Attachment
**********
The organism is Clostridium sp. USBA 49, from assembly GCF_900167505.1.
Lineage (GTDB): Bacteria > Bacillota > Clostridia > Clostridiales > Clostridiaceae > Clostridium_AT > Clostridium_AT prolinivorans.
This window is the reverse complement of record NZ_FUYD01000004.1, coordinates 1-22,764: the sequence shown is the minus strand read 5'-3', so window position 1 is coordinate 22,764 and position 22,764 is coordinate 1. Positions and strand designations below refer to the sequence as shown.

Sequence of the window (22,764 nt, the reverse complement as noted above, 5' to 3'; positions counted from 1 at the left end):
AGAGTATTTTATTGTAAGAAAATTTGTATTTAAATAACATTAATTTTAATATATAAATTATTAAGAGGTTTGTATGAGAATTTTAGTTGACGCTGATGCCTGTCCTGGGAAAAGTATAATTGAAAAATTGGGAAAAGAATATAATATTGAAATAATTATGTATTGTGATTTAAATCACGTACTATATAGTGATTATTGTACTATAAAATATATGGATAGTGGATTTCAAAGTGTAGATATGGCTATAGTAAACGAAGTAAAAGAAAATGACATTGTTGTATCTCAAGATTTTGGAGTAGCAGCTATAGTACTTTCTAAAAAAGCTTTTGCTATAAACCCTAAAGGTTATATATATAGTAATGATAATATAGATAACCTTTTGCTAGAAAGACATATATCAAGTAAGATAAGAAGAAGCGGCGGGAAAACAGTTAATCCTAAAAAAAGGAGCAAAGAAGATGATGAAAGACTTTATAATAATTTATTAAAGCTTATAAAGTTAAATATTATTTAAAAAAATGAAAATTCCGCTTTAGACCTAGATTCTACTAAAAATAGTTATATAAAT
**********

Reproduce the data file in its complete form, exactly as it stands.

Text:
The organism is Clostridium sp. USBA 49, from assembly GCF_900167505.1.
Lineage (GTDB): Bacteria > Bacillota > Clostridia > Clostridiales > Clostridiaceae > Clostridium_AT > Clostridium_AT prolinivorans.
This window is the reverse complement of record NZ_FUYD01000004.1, coordinates 1-22,764: the sequence shown is the minus strand read 5'-3', so window position 1 is coordinate 22,764 and position 22,764 is coordinate 1. Positions and strand designations below refer to the sequence as shown.

Sequence of the window (22,764 nt, the reverse complement as noted above, 5' to 3'; positions counted from 1 at the left end):
AGAGTATTTTATTGTAAGAAAATTTGTATTTAAATAACATTAATTTTAATATATAAATTATTAAGAGGTTTGTATGAGAATTTTAGTTGACGCTGATGCCTGTCCTGGGAAAAGTATAATTGAAAAATTGGGAAAAGAATATAATATTGAAATAATTATGTATTGTGATTTAAATCACGTACTATATAGTGATTATTGTACTATAAAATATATGGATAGTGGATTTCAAAGTGTAGATATGGCTATAGTAAACGAAGTAAAAGAAAATGACATTGTTGTATCTCAAGATTTTGGAGTAGCAGCTATAGTACTTTCTAAAAAAGCTTTTGCTATAAACCCTAAAGGTTATATATATAGTAATGATAATATAGATAACCTTTTGCTAGAAAGACATATATCAAGTAAGATAAGAAGAAGCGGCGGGAAAACAGTTAATCCTAAAAAAAGGAGCAAAGAAGATGATGAAAGACTTTATAATAATTTATTAAAGCTTATAAAGTTAAATATTATTTAAAAAAATGAAAATTCCGCTTTAGACCTAGATTCTACTAAAAATAGTTATATAAAT